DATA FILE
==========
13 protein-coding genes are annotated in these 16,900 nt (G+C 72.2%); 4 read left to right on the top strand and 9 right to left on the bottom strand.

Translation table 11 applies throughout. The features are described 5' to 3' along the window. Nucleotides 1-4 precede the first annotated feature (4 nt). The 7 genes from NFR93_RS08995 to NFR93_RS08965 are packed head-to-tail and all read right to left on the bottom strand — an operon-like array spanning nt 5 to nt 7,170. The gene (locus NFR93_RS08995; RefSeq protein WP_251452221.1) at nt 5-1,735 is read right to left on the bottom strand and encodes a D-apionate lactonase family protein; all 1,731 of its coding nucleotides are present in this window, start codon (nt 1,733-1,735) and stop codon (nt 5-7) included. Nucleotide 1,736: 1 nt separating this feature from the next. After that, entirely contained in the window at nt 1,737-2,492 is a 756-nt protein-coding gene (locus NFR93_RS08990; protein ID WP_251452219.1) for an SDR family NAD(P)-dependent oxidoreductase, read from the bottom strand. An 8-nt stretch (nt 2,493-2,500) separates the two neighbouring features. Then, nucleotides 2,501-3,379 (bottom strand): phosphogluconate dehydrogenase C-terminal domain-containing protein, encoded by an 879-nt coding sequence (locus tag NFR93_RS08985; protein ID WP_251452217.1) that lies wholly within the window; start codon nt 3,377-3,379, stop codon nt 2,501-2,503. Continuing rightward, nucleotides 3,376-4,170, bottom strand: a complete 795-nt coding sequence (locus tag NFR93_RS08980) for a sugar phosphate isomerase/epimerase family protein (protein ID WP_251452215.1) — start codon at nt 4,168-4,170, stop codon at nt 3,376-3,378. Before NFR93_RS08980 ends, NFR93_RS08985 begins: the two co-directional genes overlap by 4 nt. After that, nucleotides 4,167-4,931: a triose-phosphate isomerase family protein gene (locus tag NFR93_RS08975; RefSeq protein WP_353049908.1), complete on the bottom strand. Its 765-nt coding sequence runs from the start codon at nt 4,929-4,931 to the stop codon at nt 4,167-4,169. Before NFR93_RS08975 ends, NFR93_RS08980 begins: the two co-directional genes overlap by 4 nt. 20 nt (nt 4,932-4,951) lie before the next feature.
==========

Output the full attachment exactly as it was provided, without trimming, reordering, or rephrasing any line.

13 protein-coding genes are annotated in these 16,900 nt (G+C 72.2%); 4 read left to right on the top strand and 9 right to left on the bottom strand.

Translation table 11 applies throughout. The features are described 5' to 3' along the window. Nucleotides 1-4 precede the first annotated feature (4 nt). The 7 genes from NFR93_RS08995 to NFR93_RS08965 are packed head-to-tail and all read right to left on the bottom strand — an operon-like array spanning nt 5 to nt 7,170. The gene (locus NFR93_RS08995; RefSeq protein WP_251452221.1) at nt 5-1,735 is read right to left on the bottom strand and encodes a D-apionate lactonase family protein; all 1,731 of its coding nucleotides are present in this window, start codon (nt 1,733-1,735) and stop codon (nt 5-7) included. Nucleotide 1,736: 1 nt separating this feature from the next. After that, entirely contained in the window at nt 1,737-2,492 is a 756-nt protein-coding gene (locus NFR93_RS08990; protein ID WP_251452219.1) for an SDR family NAD(P)-dependent oxidoreductase, read from the bottom strand. An 8-nt stretch (nt 2,493-2,500) separates the two neighbouring features. Then, nucleotides 2,501-3,379 (bottom strand): phosphogluconate dehydrogenase C-terminal domain-containing protein, encoded by an 879-nt coding sequence (locus tag NFR93_RS08985; protein ID WP_251452217.1) that lies wholly within the window; start codon nt 3,377-3,379, stop codon nt 2,501-2,503. Continuing rightward, nucleotides 3,376-4,170, bottom strand: a complete 795-nt coding sequence (locus tag NFR93_RS08980) for a sugar phosphate isomerase/epimerase family protein (protein ID WP_251452215.1) — start codon at nt 4,168-4,170, stop codon at nt 3,376-3,378. Before NFR93_RS08980 ends, NFR93_RS08985 begins: the two co-directional genes overlap by 4 nt. After that, nucleotides 4,167-4,931: a triose-phosphate isomerase family protein gene (locus tag NFR93_RS08975; RefSeq protein WP_353049908.1), complete on the bottom strand. Its 765-nt coding sequence runs from the start codon at nt 4,929-4,931 to the stop codon at nt 4,167-4,169. Before NFR93_RS08975 ends, NFR93_RS08980 begins: the two co-directional genes overlap by 4 nt. 20 nt (nt 4,932-4,951) lie before the next feature.